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Richie's Picks: 90 MILES TO HAVANA by Enrique  Flores-Galbis, Roaring 
Brook, August 2010, 296p., ISBN: 978-1-59643-168-3   

"We were hardly aware of the hardships they beared,
for our  time was taken with treasure.
Oh, life was a game, and work was a  shame,
And pain was prevented by pleasure.
The world, cold and gray, was  so far away
In a distance only money could measure.
But their  thoughts were broken by the ringing of revolution."
-- Phil Ochs
"'To really show what a revolution is, you'd have to draw at  least three 
pictures.  A before,...a during, and then an  after...'
"Bebo picks up five brown eggs in his big hand.  'This is  before,' he says 
and holds them up like a magician about to make them  disappear.  'Inside 
these eggs are all important things that everybody  needs: schools, houses, 
food, and money.  For one reason or another a few  people have gotten hold of 
all the eggs and they've got  them all locked  up.'  Then he starts 
cracking one egg after the other.  The slippery  yokes slide in, and then chase 
each other around the white bowl.  'This is  during.  Things get smashed and 
cracked, everything gets cut loose, and  everybody starts grabbing.  That's 
what we saw last night.  It's  what's happening now,' he says as he pokes at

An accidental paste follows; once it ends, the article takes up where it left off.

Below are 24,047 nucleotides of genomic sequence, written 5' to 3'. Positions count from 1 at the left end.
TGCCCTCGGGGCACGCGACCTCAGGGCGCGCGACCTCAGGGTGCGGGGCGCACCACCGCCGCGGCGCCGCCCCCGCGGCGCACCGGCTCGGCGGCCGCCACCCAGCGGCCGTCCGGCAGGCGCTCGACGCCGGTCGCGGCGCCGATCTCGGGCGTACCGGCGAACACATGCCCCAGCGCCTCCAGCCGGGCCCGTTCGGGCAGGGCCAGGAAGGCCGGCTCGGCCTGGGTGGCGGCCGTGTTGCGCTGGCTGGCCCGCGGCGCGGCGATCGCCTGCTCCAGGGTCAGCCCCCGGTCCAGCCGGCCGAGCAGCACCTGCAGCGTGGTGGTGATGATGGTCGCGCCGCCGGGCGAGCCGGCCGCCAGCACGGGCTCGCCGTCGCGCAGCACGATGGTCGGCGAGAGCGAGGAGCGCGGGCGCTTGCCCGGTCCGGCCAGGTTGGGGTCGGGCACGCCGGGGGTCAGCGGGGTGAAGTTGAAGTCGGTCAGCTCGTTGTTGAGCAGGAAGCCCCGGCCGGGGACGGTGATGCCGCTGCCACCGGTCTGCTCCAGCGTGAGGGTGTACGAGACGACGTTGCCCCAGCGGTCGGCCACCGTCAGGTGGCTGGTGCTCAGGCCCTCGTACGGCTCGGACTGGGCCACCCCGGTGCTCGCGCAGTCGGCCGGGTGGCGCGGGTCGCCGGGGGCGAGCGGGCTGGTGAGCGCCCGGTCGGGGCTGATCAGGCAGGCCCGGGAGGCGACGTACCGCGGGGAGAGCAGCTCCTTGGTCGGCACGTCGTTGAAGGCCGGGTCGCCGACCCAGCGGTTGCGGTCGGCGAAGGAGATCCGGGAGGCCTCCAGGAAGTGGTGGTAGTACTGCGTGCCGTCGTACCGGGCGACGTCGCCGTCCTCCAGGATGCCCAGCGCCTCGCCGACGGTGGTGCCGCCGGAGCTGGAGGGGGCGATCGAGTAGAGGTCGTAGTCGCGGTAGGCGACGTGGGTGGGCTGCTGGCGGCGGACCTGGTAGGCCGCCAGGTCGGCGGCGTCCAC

the five yokes with a fork, and  then scrambles them into one big yellow 
"'The after is the important part!' he announces and tips the  bowl so I 
can see the bubbling yellow stuff inside.  'You can make a lot of  different 
omelets out of this stuff depending on what you add to it, and how you  cook 
it,' he says as he looks over his shoulder at the kitchen door.  'Some  
people are going to love this new omelet, and some are going to hate it.   But 
there's one thing I can say for sure, Julian, once you crack those eggs,  
nothing stays the same.'"
When, more than half a century ago, he was asked  to evaluate the Batista 
regime for the U.S. government, Arthur Schlesinger  Jr famously wrote, "The 
corruption of the Government, the brutality of the  police, the regime's 
indifference to the needs of the people for education,  medical care, housing, 
for social justice and economic an open  invitation to 
I've always found modern Cuban history and politics to  be quite complex 
topics for discussion.  And that is one of the  reasons why I am so very 
impressed with 90 MILES TO HAVANA, an  outstanding piece of historical fiction 
through which readers are  provided a great introduction through the eyes of a 
child to what  was happening on both sides of that 90 mile divide when, 
fifty years  ago, General Batista was out and Fidel Castro was in charge.
As we learn from Julian's story, when one dictator is  replaced by another 
dictator, some people love the new omelet while others  hate it.  Julian and 
his two older brothers are among thousands of children  whose parents are 
so unhappy with what is going on that they choose to  send their children off 
to the United States in a program called Operation  Pedro Pan.  Author 
Enrique Flores-Galbis has based the story upon his own  participation in the